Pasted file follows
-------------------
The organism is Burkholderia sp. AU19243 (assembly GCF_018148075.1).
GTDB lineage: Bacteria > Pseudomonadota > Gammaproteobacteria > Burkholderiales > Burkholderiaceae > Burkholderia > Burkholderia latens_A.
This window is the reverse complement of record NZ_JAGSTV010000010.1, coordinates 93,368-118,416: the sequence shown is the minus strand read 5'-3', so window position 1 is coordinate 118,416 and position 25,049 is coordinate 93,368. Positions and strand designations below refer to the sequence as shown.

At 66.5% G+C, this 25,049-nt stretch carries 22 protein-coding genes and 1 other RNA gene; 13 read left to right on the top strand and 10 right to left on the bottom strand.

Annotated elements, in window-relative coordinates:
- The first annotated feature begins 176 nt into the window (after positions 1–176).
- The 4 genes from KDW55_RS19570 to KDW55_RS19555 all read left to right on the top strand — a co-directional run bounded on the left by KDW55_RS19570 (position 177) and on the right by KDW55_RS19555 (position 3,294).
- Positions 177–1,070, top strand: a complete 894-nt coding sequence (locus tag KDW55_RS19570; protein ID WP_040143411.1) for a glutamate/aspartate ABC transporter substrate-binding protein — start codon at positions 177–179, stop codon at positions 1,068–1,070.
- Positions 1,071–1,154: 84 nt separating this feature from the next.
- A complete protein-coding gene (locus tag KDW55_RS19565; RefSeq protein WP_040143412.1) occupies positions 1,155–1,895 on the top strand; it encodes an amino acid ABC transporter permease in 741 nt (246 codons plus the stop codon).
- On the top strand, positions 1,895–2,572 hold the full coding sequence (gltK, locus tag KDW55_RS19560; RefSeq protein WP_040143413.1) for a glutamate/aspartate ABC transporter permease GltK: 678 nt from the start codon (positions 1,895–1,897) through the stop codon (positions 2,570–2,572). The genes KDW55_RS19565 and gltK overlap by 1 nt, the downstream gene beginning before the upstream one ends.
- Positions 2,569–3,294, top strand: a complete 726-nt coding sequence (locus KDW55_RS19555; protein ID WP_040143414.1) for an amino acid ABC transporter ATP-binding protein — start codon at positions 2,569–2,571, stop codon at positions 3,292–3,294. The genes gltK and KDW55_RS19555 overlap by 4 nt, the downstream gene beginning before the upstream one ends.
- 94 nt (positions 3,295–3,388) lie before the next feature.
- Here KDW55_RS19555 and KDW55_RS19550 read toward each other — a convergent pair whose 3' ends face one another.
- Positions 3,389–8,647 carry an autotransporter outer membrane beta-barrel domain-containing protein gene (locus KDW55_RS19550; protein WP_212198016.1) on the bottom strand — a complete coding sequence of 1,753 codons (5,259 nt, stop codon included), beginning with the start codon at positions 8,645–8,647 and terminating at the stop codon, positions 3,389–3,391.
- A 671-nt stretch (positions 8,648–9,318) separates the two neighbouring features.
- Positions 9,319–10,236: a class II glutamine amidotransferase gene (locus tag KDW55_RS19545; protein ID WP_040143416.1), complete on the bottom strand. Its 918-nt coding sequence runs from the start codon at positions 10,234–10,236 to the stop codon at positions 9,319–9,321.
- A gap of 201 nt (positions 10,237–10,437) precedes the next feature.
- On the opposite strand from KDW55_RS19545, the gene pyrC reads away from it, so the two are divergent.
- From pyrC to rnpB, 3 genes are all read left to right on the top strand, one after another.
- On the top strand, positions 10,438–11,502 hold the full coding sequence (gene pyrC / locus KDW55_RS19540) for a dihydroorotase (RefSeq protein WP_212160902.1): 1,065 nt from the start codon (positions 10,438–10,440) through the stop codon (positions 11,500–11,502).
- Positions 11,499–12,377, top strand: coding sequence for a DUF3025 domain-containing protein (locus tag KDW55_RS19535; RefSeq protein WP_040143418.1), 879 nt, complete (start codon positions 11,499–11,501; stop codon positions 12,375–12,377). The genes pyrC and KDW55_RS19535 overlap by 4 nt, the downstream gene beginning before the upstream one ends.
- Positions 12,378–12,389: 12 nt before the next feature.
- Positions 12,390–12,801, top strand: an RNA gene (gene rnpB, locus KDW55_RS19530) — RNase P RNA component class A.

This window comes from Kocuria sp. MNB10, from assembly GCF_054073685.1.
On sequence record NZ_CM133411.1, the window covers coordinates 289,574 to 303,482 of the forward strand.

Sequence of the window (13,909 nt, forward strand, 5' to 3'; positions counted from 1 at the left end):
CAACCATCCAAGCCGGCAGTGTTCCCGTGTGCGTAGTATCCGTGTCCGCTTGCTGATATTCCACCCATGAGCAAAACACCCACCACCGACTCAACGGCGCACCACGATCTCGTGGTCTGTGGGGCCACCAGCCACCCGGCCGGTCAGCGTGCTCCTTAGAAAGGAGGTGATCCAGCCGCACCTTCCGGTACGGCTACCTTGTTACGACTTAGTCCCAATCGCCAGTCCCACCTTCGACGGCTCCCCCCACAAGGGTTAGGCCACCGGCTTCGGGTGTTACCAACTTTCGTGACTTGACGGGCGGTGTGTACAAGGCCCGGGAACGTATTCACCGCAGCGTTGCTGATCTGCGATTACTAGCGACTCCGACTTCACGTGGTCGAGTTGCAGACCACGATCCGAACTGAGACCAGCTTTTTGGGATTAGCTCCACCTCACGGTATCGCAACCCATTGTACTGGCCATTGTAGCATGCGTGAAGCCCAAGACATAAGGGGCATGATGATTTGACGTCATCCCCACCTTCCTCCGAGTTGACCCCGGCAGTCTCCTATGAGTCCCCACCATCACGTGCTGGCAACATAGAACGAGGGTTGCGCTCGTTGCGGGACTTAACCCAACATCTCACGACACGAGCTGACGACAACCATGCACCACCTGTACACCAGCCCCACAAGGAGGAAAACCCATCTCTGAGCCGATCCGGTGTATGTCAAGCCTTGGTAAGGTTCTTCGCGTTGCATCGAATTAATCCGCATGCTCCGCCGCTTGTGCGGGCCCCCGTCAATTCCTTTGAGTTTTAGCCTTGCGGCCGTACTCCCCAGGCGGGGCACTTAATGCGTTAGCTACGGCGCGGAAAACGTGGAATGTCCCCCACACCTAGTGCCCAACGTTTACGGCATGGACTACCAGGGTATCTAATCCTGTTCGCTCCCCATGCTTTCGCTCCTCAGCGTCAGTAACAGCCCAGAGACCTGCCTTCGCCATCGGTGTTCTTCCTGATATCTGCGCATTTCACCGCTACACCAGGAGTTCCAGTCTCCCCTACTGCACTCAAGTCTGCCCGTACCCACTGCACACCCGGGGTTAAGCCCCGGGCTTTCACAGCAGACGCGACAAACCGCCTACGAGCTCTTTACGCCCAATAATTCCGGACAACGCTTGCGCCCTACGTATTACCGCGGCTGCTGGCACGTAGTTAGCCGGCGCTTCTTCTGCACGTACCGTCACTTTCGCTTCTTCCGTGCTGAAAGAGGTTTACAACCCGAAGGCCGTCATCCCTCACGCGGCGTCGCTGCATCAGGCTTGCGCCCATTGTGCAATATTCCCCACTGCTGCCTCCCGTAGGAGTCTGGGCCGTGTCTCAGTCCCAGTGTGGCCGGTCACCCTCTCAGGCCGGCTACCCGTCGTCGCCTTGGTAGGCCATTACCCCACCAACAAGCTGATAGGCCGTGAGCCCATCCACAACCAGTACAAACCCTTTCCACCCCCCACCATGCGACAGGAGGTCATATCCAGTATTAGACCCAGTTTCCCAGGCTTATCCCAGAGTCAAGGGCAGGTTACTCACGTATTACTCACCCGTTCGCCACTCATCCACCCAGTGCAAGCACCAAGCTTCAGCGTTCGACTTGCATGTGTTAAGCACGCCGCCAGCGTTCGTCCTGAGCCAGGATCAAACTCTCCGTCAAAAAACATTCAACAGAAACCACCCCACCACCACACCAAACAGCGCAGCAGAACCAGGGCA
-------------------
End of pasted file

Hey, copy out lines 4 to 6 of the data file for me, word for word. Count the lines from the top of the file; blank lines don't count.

At 66.5% G+C, this 25,049-nt stretch carries 22 protein-coding genes and 1 other RNA gene; 13 read left to right on the top strand and 10 right to left on the bottom strand.

Annotated elements, in window-relative coordinates:
- The first annotated feature begins 176 nt into the window (after positions 1–176).